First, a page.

I went on my favorite hike a few weeks ago and noticed a significant amount of litter leftover from the snowmelt after the ski season in Snowmass. I thought, I should have brought a trash bag to grab all this stuff. I went on the same hike a few days ago, and this time, I brought a trash bag. Nothing too big, just a leftover grocery bag. I kept my eyes peeled for the entire hike, and I loved the feeling I had on the mountain. This hike was no longer about getting to the top; this hike wasn’t about the exercise. This hike was no longer about me at all. This hike was about something bigger and more important and I got lost in that feeling.

The first part of the hike was near the main village and it was very well-maintained, which meant YAY NO LITTER!!! But as we got towards the top and into the trees, I found pieces of trash that I couldn’t believe people would be so thoughtless as to leave behind. I found a hubcap, a Tupperware, a Franzia box, and countless paper plates. I collected over a dozen water bottles and snack wrappers. Suddenly, I started following the trash instead of my hiking path.

A lot of times, the trash led me lower down the mountain instead of higher up it. This was frustrating but exhilarating. Once I saw a piece, I couldn’t let it lay there. With this bag strapped to me I had adopted the responsibility of taking with me any trash on that hill. I started to get very frustrated as we neared the mountain restaurant and the pieces of trash got bigger. My bag was getting stuffed full and I was running out of overflow room in my pack. My dad was with me and he kept saying, “Megs, you can’t get it all. Its okay honey, you won’t be able to get it all.” As he kept repeating this phrase I kept chasing every piece that I could, stuffing it as small as I could into the bag. I could feel that little ball of rage in my belly growing. I was angry at the abuse, the ignorance, and the tainted beauty. Mostly I was enraged because I knew my dad was right. I knew that there were pieces I would have to leave behind because I couldn’t carry everything.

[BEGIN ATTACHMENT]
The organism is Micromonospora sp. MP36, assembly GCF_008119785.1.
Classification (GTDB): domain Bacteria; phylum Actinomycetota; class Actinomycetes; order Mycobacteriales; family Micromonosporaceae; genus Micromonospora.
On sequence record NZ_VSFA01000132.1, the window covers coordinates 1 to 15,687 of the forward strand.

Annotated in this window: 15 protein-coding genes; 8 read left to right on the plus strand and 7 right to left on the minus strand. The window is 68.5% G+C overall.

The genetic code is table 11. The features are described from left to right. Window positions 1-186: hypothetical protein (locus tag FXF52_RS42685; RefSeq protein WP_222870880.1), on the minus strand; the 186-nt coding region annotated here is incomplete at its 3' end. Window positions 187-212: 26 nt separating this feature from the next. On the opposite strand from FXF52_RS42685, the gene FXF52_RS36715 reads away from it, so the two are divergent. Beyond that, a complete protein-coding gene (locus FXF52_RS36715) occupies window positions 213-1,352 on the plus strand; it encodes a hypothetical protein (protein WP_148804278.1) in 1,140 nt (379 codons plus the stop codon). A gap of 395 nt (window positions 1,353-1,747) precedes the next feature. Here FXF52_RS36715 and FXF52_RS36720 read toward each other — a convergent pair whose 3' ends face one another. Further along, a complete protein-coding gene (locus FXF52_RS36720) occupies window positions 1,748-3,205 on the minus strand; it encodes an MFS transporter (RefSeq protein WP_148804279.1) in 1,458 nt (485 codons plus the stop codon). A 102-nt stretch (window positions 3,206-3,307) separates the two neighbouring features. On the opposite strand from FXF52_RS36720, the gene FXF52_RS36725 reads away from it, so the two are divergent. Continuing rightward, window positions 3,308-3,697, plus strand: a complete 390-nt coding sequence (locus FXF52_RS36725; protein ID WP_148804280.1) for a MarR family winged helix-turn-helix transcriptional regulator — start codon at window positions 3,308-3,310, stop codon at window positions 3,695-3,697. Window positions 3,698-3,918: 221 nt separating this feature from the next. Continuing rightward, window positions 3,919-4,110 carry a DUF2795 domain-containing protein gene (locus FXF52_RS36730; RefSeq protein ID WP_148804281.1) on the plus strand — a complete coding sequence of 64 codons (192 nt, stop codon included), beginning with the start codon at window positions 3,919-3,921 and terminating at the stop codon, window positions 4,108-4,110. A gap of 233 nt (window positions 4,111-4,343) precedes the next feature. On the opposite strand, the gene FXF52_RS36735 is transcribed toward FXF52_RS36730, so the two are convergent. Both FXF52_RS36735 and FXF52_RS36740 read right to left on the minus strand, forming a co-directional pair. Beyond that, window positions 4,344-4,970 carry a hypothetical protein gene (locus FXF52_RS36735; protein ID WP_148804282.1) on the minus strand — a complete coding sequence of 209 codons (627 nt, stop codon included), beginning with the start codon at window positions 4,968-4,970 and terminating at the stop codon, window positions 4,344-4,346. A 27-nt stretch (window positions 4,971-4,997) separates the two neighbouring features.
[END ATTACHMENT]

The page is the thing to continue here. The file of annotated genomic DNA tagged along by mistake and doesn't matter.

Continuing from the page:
I broke down. I wasn’t sure what had come over me but I just started crying in the trees on top of Snowmass Mountain. While my dad hugged me I opened my teary eyes over his shoulder only to see more trash in my vision. My chest felt tight and I felt weak. I felt heartbroken and vulnerable, but it empowered me. I wiped my eyes and walked over to that piece of trash and I grabbed it. I stuffed it where I could and I rearranged some stuff in my bag. As we turned to walk down, I calculated which things I could grab, and I made peace with the fact with there were things that I couldn’t grab. Mostly, I made plans to come back up. Time, and time again. Until there wouldn’t be trash left behind.

Now, I keep a garbage bag in my hiking pack. Even though most recreational trails are well maintained, many people abuse our beautiful mountains. People like us have to take a stand against that abuse and keep our environment clean and natural. As a Camp Counselor in the Roaring Fork Valley near Aspen, I am planning a day to take all my campers up on Snowmass Mountain to do exactly what I did, because 20 hands can accomplish much more than 2.

We all should play outside, but with care. For more information on how you can help Momma Earth while playing in her beautiful hills and trees, check out Leave No Trace at lnt.org, CleanTrails.org, and look at local recreational listings for cleanup days in your area. And most importantly, keep a trash bag in your hiking pack!!! Clip it to the side so you can fill it easily and it won’t be a nuisance on even the hardest of hikes. We can all do our part, while having unforgettable adventures.

Meghan Bellamy
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